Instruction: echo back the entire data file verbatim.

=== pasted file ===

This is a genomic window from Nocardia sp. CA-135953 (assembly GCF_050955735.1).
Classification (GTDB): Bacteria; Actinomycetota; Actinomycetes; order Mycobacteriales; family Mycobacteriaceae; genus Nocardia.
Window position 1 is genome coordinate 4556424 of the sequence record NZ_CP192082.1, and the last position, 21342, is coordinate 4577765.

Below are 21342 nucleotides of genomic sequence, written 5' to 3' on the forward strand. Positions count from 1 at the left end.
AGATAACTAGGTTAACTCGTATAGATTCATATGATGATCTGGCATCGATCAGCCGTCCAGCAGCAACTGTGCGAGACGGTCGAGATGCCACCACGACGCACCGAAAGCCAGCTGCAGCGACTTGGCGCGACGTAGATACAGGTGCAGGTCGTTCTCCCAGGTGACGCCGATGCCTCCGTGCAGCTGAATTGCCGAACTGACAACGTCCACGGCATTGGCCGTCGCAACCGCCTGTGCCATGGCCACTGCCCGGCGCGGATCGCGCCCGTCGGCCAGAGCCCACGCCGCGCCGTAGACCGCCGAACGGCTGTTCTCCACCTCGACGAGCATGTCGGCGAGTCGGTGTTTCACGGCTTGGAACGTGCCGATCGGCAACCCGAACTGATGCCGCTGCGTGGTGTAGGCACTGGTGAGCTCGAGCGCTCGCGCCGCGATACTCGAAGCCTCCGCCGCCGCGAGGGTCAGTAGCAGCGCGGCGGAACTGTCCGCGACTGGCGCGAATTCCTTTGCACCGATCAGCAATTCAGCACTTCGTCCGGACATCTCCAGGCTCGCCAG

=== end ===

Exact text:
This is a genomic window from Nocardia sp. CA-135953 (assembly GCF_050955735.1).
Classification (GTDB): Bacteria; Actinomycetota; Actinomycetes; order Mycobacteriales; family Mycobacteriaceae; genus Nocardia.
Window position 1 is genome coordinate 4556424 of the sequence record NZ_CP192082.1, and the last position, 21342, is coordinate 4577765.

Below are 21342 nucleotides of genomic sequence, written 5' to 3' on the forward strand. Positions count from 1 at the left end.
AGATAACTAGGTTAACTCGTATAGATTCATATGATGATCTGGCATCGATCAGCCGTCCAGCAGCAACTGTGCGAGACGGTCGAGATGCCACCACGACGCACCGAAAGCCAGCTGCAGCGACTTGGCGCGACGTAGATACAGGTGCAGGTCGTTCTCCCAGGTGACGCCGATGCCTCCGTGCAGCTGAATTGCCGAACTGACAACGTCCACGGCATTGGCCGTCGCAACCGCCTGTGCCATGGCCACTGCCCGGCGCGGATCGCGCCCGTCGGCCAGAGCCCACGCCGCGCCGTAGACCGCCGAACGGCTGTTCTCCACCTCGACGAGCATGTCGGCGAGTCGGTGTTTCACGGCTTGGAACGTGCCGATCGGCAACCCGAACTGATGCCGCTGCGTGGTGTAGGCACTGGTGAGCTCGAGCGCTCGCGCCGCGATACTCGAAGCCTCCGCCGCCGCGAGGGTCAGTAGCAGCGCGGCGGAACTGTCCGCGACTGGCGCGAATTCCTTTGCACCGATCAGCAATTCAGCACTTCGTCCGGACATCTCCAGGCTCGCCAG